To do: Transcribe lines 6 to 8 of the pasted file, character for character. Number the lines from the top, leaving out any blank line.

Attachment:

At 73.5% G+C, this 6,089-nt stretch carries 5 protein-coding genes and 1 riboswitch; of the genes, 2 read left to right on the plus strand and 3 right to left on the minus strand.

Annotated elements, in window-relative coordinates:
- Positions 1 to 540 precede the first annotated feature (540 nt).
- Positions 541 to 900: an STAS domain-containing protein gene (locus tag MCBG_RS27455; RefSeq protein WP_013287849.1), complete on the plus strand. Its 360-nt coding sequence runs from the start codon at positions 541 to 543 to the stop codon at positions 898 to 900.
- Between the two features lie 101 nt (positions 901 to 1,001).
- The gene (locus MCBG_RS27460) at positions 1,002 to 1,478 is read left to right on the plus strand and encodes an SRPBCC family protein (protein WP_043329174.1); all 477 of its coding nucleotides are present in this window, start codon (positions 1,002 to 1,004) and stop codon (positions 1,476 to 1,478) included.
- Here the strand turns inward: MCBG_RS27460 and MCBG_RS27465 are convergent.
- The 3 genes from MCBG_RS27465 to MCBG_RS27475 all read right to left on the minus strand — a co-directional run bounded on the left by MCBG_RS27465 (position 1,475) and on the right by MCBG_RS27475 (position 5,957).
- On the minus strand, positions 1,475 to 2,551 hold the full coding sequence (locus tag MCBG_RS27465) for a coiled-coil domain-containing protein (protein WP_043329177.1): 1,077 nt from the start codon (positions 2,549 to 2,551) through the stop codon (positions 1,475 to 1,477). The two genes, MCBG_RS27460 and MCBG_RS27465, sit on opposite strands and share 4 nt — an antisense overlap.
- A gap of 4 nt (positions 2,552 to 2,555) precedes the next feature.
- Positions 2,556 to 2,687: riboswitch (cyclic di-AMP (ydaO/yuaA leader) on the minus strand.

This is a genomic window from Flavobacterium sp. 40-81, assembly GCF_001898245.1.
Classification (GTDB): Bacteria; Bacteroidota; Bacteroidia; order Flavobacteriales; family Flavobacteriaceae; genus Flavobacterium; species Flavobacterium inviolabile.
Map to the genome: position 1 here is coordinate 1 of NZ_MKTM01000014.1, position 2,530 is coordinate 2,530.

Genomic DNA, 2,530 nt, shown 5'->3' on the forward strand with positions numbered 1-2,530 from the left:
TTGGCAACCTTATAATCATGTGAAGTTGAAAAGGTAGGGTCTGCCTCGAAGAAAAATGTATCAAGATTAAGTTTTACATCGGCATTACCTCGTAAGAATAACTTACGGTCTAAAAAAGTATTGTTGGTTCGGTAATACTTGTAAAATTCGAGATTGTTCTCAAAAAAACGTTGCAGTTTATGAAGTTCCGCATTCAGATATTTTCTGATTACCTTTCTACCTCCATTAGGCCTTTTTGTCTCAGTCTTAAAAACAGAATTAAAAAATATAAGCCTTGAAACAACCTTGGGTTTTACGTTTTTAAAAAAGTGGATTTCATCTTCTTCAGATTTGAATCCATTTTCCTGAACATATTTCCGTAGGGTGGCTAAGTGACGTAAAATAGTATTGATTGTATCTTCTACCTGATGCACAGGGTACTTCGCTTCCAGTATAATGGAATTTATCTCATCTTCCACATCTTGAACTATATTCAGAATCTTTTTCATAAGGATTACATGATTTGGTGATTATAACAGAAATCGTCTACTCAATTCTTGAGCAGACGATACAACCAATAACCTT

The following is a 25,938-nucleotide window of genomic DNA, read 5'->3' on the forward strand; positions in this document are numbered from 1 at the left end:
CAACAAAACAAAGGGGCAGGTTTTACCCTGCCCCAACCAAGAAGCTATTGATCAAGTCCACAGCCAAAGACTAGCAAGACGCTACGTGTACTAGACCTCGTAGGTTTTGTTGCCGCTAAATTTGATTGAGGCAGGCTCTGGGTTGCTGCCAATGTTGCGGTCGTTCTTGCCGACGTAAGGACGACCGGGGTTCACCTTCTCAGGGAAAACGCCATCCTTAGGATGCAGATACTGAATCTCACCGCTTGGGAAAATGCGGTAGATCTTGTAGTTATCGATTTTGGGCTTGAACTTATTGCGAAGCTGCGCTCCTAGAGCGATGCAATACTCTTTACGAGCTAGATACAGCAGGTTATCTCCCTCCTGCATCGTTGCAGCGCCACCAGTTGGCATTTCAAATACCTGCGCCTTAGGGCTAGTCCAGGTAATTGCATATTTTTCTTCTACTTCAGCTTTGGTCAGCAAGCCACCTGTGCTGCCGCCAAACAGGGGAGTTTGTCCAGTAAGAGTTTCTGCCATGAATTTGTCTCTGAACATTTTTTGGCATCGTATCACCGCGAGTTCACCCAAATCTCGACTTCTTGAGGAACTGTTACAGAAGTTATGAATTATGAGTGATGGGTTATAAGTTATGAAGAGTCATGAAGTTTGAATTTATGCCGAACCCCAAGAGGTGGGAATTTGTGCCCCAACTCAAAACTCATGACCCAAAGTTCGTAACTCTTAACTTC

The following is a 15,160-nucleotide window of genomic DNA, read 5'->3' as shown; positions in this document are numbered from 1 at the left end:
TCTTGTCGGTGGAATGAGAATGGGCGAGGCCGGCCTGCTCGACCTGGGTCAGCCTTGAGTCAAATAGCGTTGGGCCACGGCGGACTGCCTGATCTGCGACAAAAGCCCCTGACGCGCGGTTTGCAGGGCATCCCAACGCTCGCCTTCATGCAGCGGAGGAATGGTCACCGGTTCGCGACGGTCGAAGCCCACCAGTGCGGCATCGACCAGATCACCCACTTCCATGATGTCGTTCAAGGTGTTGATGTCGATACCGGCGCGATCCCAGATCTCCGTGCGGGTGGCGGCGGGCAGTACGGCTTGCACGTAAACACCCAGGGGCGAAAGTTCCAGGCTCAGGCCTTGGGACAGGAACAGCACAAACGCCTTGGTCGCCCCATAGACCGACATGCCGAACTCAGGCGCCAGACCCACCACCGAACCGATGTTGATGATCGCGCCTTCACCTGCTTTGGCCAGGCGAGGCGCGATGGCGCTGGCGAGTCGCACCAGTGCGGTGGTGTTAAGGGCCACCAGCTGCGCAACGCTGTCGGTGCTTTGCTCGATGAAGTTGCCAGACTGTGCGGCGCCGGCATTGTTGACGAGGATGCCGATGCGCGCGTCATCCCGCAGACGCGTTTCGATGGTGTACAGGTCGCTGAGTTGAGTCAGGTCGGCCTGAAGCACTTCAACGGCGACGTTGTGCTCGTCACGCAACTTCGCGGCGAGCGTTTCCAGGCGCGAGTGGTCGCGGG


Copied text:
- The gene (locus MCBG_RS27460) at positions 1,002 to 1,478 is read left to right on the plus strand and encodes an SRPBCC family protein (protein WP_043329174.1); all 477 of its coding nucleotides are present in this window, start codon (positions 1,002 to 1,004) and stop codon (positions 1,476 to 1,478) included.
- Here the strand turns inward: MCBG_RS27460 and MCBG_RS27465 are convergent.
- The 3 genes from MCBG_RS27465 to MCBG_RS27475 all read right to left on the minus strand — a co-directional run bounded on the left by MCBG_RS27465 (position 1,475) and on the right by MCBG_RS27475 (position 5,957).